Presentation on theme: "Awesome 4 March grammar and vocabulary review Saint Louis School English Department Carlos Schwerter Garc í a."— Presentation transcript:
Awesome 4 March grammar and vocabulary review Saint Louis School English Department Carlos Schwerter Garc í a
Used to + infinitive We use this expression to talk about habits or repeated actions in the past which we don't do in the present. We also u se it to talk about states in the past which are no longer true. For example: I used to have long hair (but now I have short hair). He used to smoke (but now he doesn't smoke). They used to live in India (but now they live in Germany). Watch out! With the negative and the question it's 'use' and not 'used': Did you use to be a teacher? Did he use to study French? She didn't use to like chocolate, but she does now. I didn't use to want to have a nice house. Note! With this 'used to' there is no verb 'be'. We CAN'T say 'I am used to have long hair'.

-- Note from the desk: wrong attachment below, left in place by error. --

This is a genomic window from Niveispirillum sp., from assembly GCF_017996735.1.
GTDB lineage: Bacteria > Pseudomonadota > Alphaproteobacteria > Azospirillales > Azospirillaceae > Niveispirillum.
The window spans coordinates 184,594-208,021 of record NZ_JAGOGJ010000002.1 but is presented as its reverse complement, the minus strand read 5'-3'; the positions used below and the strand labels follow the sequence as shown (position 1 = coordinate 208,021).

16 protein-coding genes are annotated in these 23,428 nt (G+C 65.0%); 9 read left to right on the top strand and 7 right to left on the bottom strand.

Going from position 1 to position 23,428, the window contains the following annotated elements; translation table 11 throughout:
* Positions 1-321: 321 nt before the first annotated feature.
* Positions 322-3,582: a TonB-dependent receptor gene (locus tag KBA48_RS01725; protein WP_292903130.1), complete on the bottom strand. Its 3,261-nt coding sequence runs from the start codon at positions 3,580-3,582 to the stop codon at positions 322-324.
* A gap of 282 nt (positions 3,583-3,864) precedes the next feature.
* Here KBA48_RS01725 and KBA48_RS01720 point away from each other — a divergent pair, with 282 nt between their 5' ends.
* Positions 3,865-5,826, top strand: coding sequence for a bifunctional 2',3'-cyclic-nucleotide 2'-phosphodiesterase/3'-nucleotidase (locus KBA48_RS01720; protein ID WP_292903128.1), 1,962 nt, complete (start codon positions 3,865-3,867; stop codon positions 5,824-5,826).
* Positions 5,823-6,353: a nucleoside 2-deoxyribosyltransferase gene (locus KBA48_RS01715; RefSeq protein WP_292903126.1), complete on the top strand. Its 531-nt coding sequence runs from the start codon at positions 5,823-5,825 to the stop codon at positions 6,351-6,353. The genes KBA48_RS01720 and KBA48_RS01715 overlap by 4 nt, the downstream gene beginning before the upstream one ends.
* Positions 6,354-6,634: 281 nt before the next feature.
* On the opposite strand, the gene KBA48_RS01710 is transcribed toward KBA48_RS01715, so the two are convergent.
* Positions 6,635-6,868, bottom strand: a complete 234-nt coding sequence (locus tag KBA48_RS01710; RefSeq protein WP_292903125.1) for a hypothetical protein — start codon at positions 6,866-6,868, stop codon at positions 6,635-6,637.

Would + infinitive We can also use 'would + infinitive' to talk about a habit or repeated action in the past. We usually use 'would + infinitive' in this way when we're telling a story about the past. So, we can say: When I was a student, we would often have a drink after class on a Friday. When I lived in Italy, we would go to a little restaurant near our house. However, we don't use 'would + infinitive' to talk about states in the past. So, if we're talking about the past, we CAN'T say:I would have long hair. I would live in Scotland.